HomePick of the DayPick of the Day: 1985 Mazda RX-7 in exceptional survivor condition

Pick of the Day: 1985 Mazda RX-7 in exceptional survivor condition

The rotary-powered sports car was highly successful in sales and racing competition


The first-generation Mazda RX-7 was a landmark vehicle, a Japanese sports car with a Wankel rotary engine and just as significant as the Datsun 240Z. Out of the gate, the RX-7 saw incredible sales as well as racing success, and redefined how the world saw affordable sports cars.

But unlike the 240Z, where an excellent example can cost in excess of $40,000, the first generation RX-7 represents a tremendous bargain.


The Pick of the Day is a fine example, a 1985 Mazda RX-7 GSL that has covered just over 51,000 miles from new and looking to be in fine condition.

The Collierville, Tennessee, dealer advertising the Mazda on describes it as a true survivor, with every bit of the car remarkably preserved.  Finished in its original Sunrise Red paint over a gray cloth interior, there are no tears or even noticeable wear on the upholstery, the seller says, and the paint looks stunning with only two minor stone chips on the front bumper. There is no evidence of rust to be seen.


In the photos with the ad, the engine compartment looks to be just as nice as when the car rolled off the assembly line. This example still has its original AM/FM cassette stereo with an integrated equalizer rather than a modern aftermarket replacement.

This RX-7 is from the end of the run of these cars and in GSL trim represents the top-of-the-line version of the car, featuring AC, power windows, alloy wheels, a 5-speed manual gearbox and both a glass and a metal sunroof panel.

While the Datsun 240Z was an outright attack on the affordable sports cars from England and Italy, the RX-7 from its debut in 1979 aimed higher, setting its sights on such rivals as the Porsche 924.  

Consider that the Mazda cost about $10,000 while the 924 was priced around $15,000, and that a 0-60 run for the Mazda with its high-revving rotary engine was covered in 9.2 seconds, compared with the Porsche 924’s leisurely 11 seconds.

Finding an RX-7 in this condition has become quite rare, and a car like this one can be shown, driven and enjoyed for years to come.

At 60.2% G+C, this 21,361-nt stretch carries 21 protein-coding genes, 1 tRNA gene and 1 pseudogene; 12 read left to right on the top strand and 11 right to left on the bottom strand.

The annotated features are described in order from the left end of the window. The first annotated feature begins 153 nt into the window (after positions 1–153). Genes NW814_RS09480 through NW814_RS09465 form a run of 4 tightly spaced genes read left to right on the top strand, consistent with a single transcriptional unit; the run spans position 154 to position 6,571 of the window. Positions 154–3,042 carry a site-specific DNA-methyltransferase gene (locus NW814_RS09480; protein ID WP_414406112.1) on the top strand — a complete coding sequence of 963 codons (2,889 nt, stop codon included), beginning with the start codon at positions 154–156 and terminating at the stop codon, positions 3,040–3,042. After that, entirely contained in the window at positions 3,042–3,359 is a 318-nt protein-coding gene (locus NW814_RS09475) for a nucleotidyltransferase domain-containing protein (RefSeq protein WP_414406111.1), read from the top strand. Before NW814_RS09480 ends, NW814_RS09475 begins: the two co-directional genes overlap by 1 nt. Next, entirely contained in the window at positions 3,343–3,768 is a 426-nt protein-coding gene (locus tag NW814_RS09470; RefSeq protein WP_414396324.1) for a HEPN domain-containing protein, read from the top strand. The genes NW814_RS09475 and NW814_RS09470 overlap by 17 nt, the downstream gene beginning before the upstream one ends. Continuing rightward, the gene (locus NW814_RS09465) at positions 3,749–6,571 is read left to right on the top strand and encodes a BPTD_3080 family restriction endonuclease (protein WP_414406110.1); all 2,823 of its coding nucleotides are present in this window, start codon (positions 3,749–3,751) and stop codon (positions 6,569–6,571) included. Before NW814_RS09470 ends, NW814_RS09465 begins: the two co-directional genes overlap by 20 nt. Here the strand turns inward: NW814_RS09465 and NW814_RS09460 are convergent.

The asking price is a reasonable $14,900, and one would be hard-pressed to find another all-original sports car in such exceptional condition for less.

In its commercials for the RX-7, Mazda’s tag line was “just one look,” which is about all it should take to want this RX-7 in your own garage.

To view this vehicle on, see Pick of the Day

Andy Reid
Andy Reid
Andy Reid's first car, purchased at age 15, was a 1968 Fiat 124 coupe. His second, obtained by spending his college savings fund, was a 1966 Ferrari 330 GT 2+2. Since then, he has owned more than 150 cars—none of them normal or reasonable—as well as numerous classic motorcycles and scooters. A veteran of film, television, advertising and helping to launch a few Internet-based companies, Reid was a columnist for Classic Motorsports magazine for 12 years and has written for several other publications. He is considered an expert in European sports and luxury cars and is a respected concours judge. He lives in Canton, Connecticut.


  1. I owned a 1982 RX-7 GS for 28.5 years putting on 118,815 fun miles on my Mazda. I rebuilt the carburetor at 94,000 miles which was a challenge being as I had never rebuilt a carb, let alone a complex 4-barrel carb. Only other baffling maintenance issue was the need to replace spark plugs due to a drop in performance and tendency to stall out at idle. I would love to buy this car, but I am selling my 2013 Corvette C6 convertible and I am looking to buy a 2022 Corvette C8 convertible within the next 6 months.

    • Hey Ed, I love hearing stories like this. Completely understand about the C8 dilemma. Maybe you need both. If this were a non-sunroof car I would likely have bought it myself as I do not fit in sunroom first gen RX-7s. It looks like a excellent survivor example to be sure and in a great period color.

  2. That is beautiful, I loved those cars especially the shift buzzer under the seat, for those that didn’t watch the tach. One minor correction, I believe the GSL-SE was the top of the line in 1985, though this one seems to have all of the SE add-ons.

    • You are correct with the correction Dave we will get it changed. I tend to think if the SE as something bit different and simply spaced it out. The buzzer is a fun addition that these cars have. It is so easy to take the RX-7 engine past redline by mistake, and I’ve done it more than once. Without the buzzer you wouldn’t even know that you did it.

  3. Yes Andy – the GLS-SE (or ‘5-letter’) had the fuel injected 13B engine and other SE additions. I had a perfect example and sold it to start a business- wish I still had it and even with 2 special Miatas, I am in the market for a top condition GSL-SE. They were just that good!


Please enter your comment!
Please enter your name here

Recent Posts